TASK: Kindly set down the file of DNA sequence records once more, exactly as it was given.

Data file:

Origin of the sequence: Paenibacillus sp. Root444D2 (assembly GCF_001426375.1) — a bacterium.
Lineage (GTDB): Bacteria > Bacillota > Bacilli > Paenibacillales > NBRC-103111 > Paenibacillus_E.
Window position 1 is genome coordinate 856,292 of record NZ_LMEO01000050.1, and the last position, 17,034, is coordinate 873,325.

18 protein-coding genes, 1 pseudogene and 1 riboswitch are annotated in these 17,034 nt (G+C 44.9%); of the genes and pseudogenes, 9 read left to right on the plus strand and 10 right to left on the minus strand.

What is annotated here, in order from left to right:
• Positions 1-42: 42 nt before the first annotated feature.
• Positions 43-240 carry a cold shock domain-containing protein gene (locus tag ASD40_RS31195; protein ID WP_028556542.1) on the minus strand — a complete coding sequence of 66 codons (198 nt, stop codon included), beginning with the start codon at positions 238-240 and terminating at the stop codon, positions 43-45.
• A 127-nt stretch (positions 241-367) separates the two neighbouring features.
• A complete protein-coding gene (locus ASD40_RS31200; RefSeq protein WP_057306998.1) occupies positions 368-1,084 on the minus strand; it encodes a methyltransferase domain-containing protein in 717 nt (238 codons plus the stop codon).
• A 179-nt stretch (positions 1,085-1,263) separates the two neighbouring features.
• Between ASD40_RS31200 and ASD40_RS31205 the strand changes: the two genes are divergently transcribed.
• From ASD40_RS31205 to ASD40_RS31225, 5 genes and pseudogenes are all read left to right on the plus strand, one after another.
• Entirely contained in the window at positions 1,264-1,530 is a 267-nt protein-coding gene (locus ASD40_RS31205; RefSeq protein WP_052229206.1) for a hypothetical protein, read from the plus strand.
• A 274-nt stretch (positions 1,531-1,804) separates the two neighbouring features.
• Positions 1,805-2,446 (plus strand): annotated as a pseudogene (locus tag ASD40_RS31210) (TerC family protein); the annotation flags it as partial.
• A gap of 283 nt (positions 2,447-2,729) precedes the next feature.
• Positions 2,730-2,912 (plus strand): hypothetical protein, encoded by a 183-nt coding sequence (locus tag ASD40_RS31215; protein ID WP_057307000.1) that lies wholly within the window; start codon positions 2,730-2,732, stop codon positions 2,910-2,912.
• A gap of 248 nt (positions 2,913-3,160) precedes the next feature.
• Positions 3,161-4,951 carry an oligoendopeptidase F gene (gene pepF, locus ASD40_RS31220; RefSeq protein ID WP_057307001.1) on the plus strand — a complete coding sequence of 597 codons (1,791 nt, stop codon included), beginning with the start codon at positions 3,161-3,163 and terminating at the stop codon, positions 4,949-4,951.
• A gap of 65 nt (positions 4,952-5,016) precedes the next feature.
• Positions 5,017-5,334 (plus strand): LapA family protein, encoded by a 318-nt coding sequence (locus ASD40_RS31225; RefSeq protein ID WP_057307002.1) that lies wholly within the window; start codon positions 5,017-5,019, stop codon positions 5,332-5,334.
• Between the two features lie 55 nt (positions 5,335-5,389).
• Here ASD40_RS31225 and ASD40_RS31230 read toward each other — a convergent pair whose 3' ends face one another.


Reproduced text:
Origin of the sequence: Paenibacillus sp. Root444D2 (assembly GCF_001426375.1) — a bacterium.
Lineage (GTDB): Bacteria > Bacillota > Bacilli > Paenibacillales > NBRC-103111 > Paenibacillus_E.
Window position 1 is genome coordinate 856,292 of record NZ_LMEO01000050.1, and the last position, 17,034, is coordinate 873,325.

18 protein-coding genes, 1 pseudogene and 1 riboswitch are annotated in these 17,034 nt (G+C 44.9%); of the genes and pseudogenes, 9 read left to right on the plus strand and 10 right to left on the minus strand.

What is annotated here, in order from left to right:
• Positions 1-42: 42 nt before the first annotated feature.
• Positions 43-240 carry a cold shock domain-containing protein gene (locus tag ASD40_RS31195; protein ID WP_028556542.1) on the minus strand — a complete coding sequence of 66 codons (198 nt, stop codon included), beginning with the start codon at positions 238-240 and terminating at the stop codon, positions 43-45.
• A 127-nt stretch (positions 241-367) separates the two neighbouring features.
• A complete protein-coding gene (locus ASD40_RS31200; RefSeq protein WP_057306998.1) occupies positions 368-1,084 on the minus strand; it encodes a methyltransferase domain-containing protein in 717 nt (238 codons plus the stop codon).
• A 179-nt stretch (positions 1,085-1,263) separates the two neighbouring features.
• Between ASD40_RS31200 and ASD40_RS31205 the strand changes: the two genes are divergently transcribed.
• From ASD40_RS31205 to ASD40_RS31225, 5 genes and pseudogenes are all read left to right on the plus strand, one after another.
• Entirely contained in the window at positions 1,264-1,530 is a 267-nt protein-coding gene (locus ASD40_RS31205; RefSeq protein WP_052229206.1) for a hypothetical protein, read from the plus strand.
• A 274-nt stretch (positions 1,531-1,804) separates the two neighbouring features.
• Positions 1,805-2,446 (plus strand): annotated as a pseudogene (locus tag ASD40_RS31210) (TerC family protein); the annotation flags it as partial.
• A gap of 283 nt (positions 2,447-2,729) precedes the next feature.
• Positions 2,730-2,912 (plus strand): hypothetical protein, encoded by a 183-nt coding sequence (locus tag ASD40_RS31215; protein ID WP_057307000.1) that lies wholly within the window; start codon positions 2,730-2,732, stop codon positions 2,910-2,912.
• A gap of 248 nt (positions 2,913-3,160) precedes the next feature.
• Positions 3,161-4,951 carry an oligoendopeptidase F gene (gene pepF, locus ASD40_RS31220; RefSeq protein ID WP_057307001.1) on the plus strand — a complete coding sequence of 597 codons (1,791 nt, stop codon included), beginning with the start codon at positions 3,161-3,163 and terminating at the stop codon, positions 4,949-4,951.
• A gap of 65 nt (positions 4,952-5,016) precedes the next feature.
• Positions 5,017-5,334 (plus strand): LapA family protein, encoded by a 318-nt coding sequence (locus ASD40_RS31225; RefSeq protein ID WP_057307002.1) that lies wholly within the window; start codon positions 5,017-5,019, stop codon positions 5,332-5,334.
• Between the two features lie 55 nt (positions 5,335-5,389).
• Here ASD40_RS31225 and ASD40_RS31230 read toward each other — a convergent pair whose 3' ends face one another.